Does this ever happen to you?

Have you ever woken up in the morning with this completely certain feeling that you absolutely CANNOT do something that on any given day you are perfectly capable of doing? I realize this might seem laughable for any number of reasons… of course we all have self-doubt and it’s not entirely average to say to yourself: but, of course I can run 16 miles this morning! but you catch my drift. Some days you just feel less capable than others.

16 miles on Saturday morning was just one of those things. It was dark and rainy outside. Staying in bed was a much warmer, more welcoming option. This is part of the reason I’m mentoring Team in Training in the first place. As I’ve said before, I run because I can and I run because I know there are others who cannot. And others who will, regardless of if I get out of bed or not. I went to practice and I pounded out 16 miles and I lived to tell the tale.

I ran with my “mentee” Su on Saturday, which was great. We both got each other through the run, I think. She said how grumpy she gets running in the cold and in the rain and her determination and comfortable pace got me through miles that felt insurmountable. Since our running route was backwards this week, we didn’t have much feel for where we were, mile-wise, as we jogged along. We reached the Common and asked our coach how much we had completed and were pleasantly surprised to have reached 8.6 without really thinking about it. Good company goes a long way! We put our heads down and powered (“powered”) through five sets of hills and headed for home. It’s funny writing about it, imagining in my head how terrible and difficult it all was and then putting down words and thinking that wasn’t so bad. I even watched part of the Boston Marathon during lunch break yesterday and realized I am REALLY excited for the race coming up. I’ve come a long way in three days!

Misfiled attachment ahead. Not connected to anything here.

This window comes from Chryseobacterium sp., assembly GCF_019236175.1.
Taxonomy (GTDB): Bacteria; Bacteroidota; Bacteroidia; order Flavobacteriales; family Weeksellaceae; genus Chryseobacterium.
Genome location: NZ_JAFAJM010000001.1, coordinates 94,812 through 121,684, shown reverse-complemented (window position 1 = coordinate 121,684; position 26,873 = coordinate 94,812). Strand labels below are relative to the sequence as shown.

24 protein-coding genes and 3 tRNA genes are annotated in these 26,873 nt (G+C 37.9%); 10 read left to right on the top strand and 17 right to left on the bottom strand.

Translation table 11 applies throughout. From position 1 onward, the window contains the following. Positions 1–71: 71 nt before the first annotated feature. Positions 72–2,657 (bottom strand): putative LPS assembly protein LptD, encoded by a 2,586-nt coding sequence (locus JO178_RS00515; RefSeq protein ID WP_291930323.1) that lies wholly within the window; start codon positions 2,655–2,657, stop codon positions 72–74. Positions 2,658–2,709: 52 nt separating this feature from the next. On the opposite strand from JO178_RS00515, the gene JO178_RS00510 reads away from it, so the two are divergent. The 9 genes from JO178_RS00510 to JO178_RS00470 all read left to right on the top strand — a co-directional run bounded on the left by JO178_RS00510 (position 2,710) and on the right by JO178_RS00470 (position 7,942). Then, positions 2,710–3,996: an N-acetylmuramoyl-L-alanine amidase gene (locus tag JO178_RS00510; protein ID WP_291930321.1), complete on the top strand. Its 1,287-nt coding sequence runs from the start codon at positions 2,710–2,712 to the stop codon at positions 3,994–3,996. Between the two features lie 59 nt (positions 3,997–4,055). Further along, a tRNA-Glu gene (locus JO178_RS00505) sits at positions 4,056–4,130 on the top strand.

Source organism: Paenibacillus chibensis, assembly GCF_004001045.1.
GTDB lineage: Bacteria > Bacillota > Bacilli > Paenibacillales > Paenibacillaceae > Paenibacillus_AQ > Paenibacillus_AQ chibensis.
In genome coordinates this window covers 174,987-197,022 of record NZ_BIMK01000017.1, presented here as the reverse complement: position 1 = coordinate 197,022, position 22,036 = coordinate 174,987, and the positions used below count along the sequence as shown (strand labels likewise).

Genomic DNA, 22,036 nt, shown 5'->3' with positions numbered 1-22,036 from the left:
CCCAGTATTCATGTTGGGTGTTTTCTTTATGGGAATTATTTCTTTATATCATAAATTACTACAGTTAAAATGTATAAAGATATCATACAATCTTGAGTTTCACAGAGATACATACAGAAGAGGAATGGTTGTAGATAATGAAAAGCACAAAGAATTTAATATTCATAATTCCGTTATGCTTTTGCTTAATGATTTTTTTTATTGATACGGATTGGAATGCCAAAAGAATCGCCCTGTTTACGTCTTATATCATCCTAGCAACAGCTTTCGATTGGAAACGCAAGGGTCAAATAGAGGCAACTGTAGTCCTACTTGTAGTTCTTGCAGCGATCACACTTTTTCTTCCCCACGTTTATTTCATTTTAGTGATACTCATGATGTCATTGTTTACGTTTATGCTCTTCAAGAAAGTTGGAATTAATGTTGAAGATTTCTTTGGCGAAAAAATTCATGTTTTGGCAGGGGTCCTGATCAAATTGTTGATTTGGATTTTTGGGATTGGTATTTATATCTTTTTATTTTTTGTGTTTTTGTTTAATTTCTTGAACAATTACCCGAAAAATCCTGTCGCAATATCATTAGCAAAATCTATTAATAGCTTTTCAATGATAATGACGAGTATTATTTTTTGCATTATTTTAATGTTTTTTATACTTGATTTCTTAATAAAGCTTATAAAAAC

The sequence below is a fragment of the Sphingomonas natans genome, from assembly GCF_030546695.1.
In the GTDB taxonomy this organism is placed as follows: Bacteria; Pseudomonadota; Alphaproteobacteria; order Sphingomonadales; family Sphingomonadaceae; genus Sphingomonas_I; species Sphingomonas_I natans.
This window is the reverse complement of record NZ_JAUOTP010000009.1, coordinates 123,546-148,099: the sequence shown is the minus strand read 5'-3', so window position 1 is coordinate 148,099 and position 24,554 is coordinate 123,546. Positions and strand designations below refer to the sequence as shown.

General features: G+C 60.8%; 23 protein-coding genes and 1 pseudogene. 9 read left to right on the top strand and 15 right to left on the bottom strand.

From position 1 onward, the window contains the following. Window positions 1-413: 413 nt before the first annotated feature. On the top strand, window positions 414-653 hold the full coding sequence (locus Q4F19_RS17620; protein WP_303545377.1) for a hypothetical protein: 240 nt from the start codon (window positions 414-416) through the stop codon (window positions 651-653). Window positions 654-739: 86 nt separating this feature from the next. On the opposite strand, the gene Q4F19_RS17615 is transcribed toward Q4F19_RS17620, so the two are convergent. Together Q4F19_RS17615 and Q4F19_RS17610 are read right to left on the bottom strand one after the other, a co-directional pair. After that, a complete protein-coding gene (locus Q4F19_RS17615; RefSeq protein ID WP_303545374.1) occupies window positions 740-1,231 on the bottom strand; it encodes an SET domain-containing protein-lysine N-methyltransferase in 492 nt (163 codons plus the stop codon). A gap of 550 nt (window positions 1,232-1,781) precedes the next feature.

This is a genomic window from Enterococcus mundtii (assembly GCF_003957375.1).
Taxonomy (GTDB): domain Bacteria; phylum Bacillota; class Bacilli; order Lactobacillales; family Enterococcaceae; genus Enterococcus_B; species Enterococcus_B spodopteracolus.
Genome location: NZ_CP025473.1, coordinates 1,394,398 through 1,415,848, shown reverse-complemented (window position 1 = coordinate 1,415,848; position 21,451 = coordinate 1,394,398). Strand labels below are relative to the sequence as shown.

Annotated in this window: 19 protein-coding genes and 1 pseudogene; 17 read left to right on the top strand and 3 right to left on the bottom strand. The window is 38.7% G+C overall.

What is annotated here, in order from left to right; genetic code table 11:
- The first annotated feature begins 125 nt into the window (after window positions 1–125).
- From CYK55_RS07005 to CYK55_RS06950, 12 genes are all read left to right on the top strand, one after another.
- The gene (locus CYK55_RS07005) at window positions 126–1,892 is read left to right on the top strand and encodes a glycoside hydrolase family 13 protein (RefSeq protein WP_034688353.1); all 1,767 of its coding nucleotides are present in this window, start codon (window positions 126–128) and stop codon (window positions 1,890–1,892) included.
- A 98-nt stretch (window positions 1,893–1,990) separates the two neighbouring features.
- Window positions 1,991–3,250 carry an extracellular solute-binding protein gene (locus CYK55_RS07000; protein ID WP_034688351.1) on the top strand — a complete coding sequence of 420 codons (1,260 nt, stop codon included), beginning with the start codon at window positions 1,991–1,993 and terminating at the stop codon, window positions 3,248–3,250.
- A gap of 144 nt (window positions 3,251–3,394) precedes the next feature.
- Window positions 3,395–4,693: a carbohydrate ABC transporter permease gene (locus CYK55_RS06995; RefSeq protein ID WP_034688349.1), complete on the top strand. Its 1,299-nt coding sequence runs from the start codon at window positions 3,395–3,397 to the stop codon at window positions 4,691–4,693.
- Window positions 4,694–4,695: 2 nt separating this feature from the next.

As usual, a short thought. I’ve written before about what Su’s family is going through — her sister in cancer treatment right now for this stubborn and selfish disease. Su’s sister, brother-in-law, and niece have all moved to Maryland for a series of treatments to take place over the next three months, a family already robbed of their “normal” now transplanted on top of it all. A family friend, Su told me, had sent an e-mail to an entire listserv of acquaintances, colleagues, family and friends to see if they knew of a furnished house or apartment where Su’s sister could stay. She received a response from a woman saying: I can do that! The woman moved out of her own house, into the guest room of a friend, and GAVE her house to Su’s sister for the duration of her treatment. There are truly good people in the world. It makes me think about mornings when I wake up and think “I can’t,” that there are people out there waking up and saying “I can,” for such larger, more important things.